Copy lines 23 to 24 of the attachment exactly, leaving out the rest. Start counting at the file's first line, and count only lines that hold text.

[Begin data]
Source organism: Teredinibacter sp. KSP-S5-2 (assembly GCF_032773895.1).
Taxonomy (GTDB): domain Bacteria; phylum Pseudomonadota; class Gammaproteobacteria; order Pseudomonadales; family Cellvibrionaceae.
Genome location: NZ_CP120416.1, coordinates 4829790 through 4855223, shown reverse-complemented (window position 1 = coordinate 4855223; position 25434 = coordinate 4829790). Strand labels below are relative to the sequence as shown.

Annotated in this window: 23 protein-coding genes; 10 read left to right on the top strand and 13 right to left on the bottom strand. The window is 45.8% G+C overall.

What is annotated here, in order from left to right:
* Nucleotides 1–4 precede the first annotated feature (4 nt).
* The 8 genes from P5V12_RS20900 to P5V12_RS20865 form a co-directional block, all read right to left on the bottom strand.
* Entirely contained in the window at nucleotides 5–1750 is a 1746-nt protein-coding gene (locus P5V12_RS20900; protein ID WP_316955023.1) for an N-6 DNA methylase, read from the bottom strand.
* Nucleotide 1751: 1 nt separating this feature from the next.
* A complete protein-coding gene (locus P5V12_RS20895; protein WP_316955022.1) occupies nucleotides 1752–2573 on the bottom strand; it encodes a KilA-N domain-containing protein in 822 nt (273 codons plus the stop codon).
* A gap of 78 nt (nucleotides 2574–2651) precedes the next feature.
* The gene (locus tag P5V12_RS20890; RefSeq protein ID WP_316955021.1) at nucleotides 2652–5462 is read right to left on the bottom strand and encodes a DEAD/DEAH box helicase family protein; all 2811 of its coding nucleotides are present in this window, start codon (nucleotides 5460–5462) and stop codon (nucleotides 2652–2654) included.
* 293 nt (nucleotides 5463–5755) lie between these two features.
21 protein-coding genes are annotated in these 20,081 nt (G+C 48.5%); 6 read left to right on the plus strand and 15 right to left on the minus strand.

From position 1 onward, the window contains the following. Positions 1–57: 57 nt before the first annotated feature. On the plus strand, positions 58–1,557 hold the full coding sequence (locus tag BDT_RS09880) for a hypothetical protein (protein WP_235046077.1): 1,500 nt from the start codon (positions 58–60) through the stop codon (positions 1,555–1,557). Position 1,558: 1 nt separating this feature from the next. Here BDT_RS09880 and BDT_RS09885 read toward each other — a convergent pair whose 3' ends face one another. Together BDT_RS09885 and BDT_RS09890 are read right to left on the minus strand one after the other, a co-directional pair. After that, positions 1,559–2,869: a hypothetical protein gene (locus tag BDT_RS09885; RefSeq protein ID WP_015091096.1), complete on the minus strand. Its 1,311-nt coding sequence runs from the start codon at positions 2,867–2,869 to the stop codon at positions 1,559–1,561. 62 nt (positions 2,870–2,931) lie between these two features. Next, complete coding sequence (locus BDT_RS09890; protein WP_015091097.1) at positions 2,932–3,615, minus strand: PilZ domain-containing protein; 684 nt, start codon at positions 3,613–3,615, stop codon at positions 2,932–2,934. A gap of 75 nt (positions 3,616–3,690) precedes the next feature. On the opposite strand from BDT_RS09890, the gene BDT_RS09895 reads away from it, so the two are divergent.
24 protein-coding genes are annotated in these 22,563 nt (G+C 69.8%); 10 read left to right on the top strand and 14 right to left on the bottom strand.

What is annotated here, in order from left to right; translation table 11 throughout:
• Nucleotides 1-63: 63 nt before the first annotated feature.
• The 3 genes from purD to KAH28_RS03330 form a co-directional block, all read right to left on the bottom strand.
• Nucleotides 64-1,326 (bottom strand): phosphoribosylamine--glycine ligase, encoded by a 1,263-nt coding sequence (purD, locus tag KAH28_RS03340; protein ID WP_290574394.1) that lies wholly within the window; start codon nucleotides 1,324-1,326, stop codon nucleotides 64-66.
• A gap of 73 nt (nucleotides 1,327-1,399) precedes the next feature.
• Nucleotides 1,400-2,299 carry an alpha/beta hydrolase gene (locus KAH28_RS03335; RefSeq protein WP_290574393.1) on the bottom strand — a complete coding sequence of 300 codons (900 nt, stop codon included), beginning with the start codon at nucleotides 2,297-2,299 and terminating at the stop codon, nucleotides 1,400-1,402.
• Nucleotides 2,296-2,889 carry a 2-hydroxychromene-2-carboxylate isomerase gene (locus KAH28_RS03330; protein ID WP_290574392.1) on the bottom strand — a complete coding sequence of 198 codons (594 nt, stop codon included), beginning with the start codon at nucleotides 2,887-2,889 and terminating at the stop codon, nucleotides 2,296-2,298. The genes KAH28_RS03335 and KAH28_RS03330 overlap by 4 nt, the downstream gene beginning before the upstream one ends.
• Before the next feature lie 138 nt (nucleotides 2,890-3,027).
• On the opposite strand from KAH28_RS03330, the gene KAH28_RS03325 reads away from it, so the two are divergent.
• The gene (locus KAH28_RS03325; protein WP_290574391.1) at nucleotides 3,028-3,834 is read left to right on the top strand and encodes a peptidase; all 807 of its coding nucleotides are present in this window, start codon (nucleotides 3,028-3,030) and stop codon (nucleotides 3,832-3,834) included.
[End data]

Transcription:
• Nucleotides 2,296-2,889 carry a 2-hydroxychromene-2-carboxylate isomerase gene (locus KAH28_RS03330; protein ID WP_290574392.1) on the bottom strand — a complete coding sequence of 198 codons (594 nt, stop codon included), beginning with the start codon at nucleotides 2,887-2,889 and terminating at the stop codon, nucleotides 2,296-2,298. The genes KAH28_RS03335 and KAH28_RS03330 overlap by 4 nt, the downstream gene beginning before the upstream one ends.
• Before the next feature lie 138 nt (nucleotides 2,890-3,027).